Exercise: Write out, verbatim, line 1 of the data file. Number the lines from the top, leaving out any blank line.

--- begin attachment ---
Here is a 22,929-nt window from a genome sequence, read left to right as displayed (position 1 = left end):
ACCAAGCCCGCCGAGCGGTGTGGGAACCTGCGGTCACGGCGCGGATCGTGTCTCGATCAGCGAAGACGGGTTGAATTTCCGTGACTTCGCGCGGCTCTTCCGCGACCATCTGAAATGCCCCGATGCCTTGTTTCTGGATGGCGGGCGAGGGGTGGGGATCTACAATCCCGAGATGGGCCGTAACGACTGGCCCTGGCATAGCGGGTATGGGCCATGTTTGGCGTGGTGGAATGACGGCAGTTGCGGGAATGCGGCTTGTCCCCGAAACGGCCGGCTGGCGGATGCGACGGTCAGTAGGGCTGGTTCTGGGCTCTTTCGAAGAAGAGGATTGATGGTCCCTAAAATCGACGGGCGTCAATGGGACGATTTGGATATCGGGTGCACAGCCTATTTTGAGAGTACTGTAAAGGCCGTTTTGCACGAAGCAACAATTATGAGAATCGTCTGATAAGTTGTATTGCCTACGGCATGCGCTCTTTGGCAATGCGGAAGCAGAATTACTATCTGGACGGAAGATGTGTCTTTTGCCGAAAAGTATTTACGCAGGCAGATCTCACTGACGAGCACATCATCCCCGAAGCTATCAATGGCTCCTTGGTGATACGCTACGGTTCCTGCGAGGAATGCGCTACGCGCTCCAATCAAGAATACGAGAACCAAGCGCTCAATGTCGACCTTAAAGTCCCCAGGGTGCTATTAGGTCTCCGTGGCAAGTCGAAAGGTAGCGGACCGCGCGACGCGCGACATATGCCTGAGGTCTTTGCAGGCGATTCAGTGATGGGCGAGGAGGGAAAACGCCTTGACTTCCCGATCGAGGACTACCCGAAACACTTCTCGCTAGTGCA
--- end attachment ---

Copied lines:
Here is a 22,929-nt window from a genome sequence, read left to right as displayed (position 1 = left end):